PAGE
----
3. Oy vey. Such a hard thing. My kids have been doing this ‘ignoring mom’ thing which DRIVES ME UP THE FRIGGIN’ WALL. I cringe at the thought of having to hear myself on a recording, were anyone play myself back to me. Then again, sometimes, when the kids are role-playing I get to hear a good impersonation of me, Not much pride in that, no siree.

    1. Eilat Aviram says:

      Oh I loved your comment! Sometimes I hear my two saying things to each other in this snappy, harsh tone and I want to say, “Oy, don’t talk to him like that!” but then my darn self-awareness kicks in and says, “Hey honey, doesn’t this sound just a little bit familiar to you…?”


  4. Very beautiful honest article, for which much thanks. It takes great courage to admit that we act in this way and want to change.

    In my own case, as well as having a shouty parent, I know the shouting from me often signifies that I am feeling intense anxiety and overwhelm.

    I am slowly slowly learning to listen to the signals from my body FIRST before using the shouting as an unconscious strategy to express anxiety/make it go away.

    I am also grateful that my sons tell me when I am shouting and that that is enough to stop me in my tracks and regulate, if I have not already done so. And I will always, always acknowledge where I have acted in this way and make amends.

    I can only progress one step at a time. I am doing the best I can to change. In the meantime, I know that, at the end of the day, It Is All OK. Yes, all of it. I know that seems counter-intuitive to these efforts to change parenting paradigms and change and heal. But when I look at my own life, I see how my own parents’ parenting of me and other things caused me to go on this tremendous journey of spiritual and emotional inquiry that has ultimately been so rich. I would not change it for the world, even if I would not have said that during my actual childhood.

    It is this paradox of parenting; on the one hand we try and work to change. On the other hand, real change can come about when we stop trying to grasp and attach so strongly to what we deem the “good” and see all of it as moments.

    1. Eilat Aviram says:

      Olivia what a beautiful comment. Thank you so much.

      Carl Jung is quoted as having said something to the effect of, “We can only change something by first accepting it”. Talk about counter-intuitive!

      I think in essence the healing journey for each of us IS to know that it is all ok. That there is nothing wrong with us. We are pure light and designed for joy. Everything other than that is simply an illusion – but an illusion that we really buy into.

      I truly think our children come to guide us back to our essential light being. It’s WHY they drive us nuts, bring us to anger, stir our anxiety and raise such joy and love in us – so we can gain access to and dissipate the illusion.

      Thank you for bringing us there with what you wrote and I’m delighted for your family and for the world that you are already seeing the illusion of ‘not good enough’.

  5. I love this and I love all the sharing here! Thank you all of you for being such amazing parents and people.

    1. Eilat Aviram says:

      Thank you right back Maria 🙂

  6. Hey Eilat
    really enjoying this reading, and so identify, having come from a home with one VERY shouty parent, and finding myself doing the same and then being amazed at how much it hurts ME when I give in to these feelings and unleash on my sweet, gentle little girls. What I’m wondering – and forgive me if this has all been dealt with in earlier posts – is WHY we do the shouting thing. I know you touched on feeling small/in pain ourselves in that situation, but could you say a little more? I’m totally going to try and no shouting diet. Thank you, and thanks for this important work you’re doing!!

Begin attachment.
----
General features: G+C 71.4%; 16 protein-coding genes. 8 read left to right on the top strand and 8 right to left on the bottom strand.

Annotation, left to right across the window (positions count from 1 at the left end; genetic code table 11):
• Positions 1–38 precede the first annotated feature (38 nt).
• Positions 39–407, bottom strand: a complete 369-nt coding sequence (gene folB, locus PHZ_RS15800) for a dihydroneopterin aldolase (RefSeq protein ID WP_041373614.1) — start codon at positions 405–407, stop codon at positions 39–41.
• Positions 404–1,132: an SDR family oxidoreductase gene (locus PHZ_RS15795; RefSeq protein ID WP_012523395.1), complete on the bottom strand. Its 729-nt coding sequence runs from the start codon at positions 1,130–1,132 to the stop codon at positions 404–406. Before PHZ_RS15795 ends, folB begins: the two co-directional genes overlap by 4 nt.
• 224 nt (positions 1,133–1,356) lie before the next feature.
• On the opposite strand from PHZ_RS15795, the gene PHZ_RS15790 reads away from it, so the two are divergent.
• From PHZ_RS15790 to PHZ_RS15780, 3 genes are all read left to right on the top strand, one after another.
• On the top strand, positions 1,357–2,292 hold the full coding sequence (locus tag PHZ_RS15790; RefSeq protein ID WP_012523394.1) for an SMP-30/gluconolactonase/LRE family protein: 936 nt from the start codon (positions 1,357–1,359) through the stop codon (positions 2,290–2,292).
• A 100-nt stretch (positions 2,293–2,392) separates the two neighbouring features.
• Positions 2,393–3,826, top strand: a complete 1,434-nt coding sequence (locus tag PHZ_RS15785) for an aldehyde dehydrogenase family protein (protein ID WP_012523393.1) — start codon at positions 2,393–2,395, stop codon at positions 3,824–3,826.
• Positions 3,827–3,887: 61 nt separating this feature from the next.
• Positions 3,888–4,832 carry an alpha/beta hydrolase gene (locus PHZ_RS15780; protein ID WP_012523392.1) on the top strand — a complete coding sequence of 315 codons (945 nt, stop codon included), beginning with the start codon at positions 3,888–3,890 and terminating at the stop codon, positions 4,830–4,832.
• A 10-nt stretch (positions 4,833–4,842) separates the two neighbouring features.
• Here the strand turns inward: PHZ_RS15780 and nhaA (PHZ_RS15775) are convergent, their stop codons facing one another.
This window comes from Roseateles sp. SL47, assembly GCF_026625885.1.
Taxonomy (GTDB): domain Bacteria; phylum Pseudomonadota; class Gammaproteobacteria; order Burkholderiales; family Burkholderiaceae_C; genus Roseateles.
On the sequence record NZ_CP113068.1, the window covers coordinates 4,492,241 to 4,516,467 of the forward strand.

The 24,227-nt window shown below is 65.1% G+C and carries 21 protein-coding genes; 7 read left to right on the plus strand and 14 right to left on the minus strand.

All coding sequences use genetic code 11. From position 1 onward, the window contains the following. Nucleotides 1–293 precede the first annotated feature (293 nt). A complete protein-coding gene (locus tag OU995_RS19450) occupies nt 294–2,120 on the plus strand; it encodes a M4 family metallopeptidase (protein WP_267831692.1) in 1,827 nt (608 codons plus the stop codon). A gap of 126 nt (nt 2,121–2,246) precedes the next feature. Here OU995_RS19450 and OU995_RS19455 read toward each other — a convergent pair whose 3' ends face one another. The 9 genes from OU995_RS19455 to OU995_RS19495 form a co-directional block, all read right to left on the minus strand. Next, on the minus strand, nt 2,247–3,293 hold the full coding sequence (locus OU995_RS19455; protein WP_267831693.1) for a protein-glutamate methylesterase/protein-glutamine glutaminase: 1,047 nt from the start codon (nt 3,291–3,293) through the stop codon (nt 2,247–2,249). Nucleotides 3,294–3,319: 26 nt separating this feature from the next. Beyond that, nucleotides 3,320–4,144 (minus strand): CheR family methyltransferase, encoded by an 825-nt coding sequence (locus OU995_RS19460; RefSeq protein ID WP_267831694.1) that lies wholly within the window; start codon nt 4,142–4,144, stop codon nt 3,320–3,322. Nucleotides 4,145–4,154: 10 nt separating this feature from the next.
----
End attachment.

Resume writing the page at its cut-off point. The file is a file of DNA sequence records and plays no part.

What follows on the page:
much love xx

    1. Eilat Aviram says:

      Hi Susan. Thanks.

      I write about the causes all the time and will continue to do so. This week’s post “Learning To Be Kind To Self” talks a bit more about why we shout too.

      In short when we get triggered by our child in any way we are regressed to our child state for a moment or longer. It’s like a flashback to whatever emotional or psychological bruise the interaction with our child touches. So depending on who you are and what happened to you in your life, you respond in the way that you – in your child state – thinks will make you feel better.

      Shouting, for example, is a biological tool that we are given to warn of danger, protect ourselves or communicate over long distances. It comes with adrenalin – you’ll notice your voice gets loud when we get a fright for example. If we feel threatened we may use shouting to release that adrenalin rush.

      In truth though, most of the time when we shout – especially in anger at our children – we are in no danger at all. HOWEVER, our small child self, who remembers the pain of the past very well, feels VERY much in danger. So we are pushed to respond to our regressed perception of danger and we respond in a way that makes a small child feel better. We shout, scream, stamp our feets and cry. Yup, a tantrum.

      We also do what we learn, so if we had a parent who would use shouting to release their pain, we learn that’s how it’s done. It takes quite a bit of conscious choice to do otherwise – especially when in the heat of the moment a part of you thinks she is about to die!

      And then of course, like I keep saying, anytime we are stirred up emotionally, we are being shown where we believe a lie, such as, I’m not important, I’m not good enough, I’m not worth much. Rubbish and nonsense!

      Whew. That’s in short can you imagine…

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Eilat Aviram is a Daring-Decisions Teacher.

She's worked with people for 25 years as a clinical psychologist, hypnotherapist, best-selling author, speaker and energy-healing teacher and she is passionate about helping people dare to love themselves in their moments of decision and find the courage to live their truth.

Eilat Aviram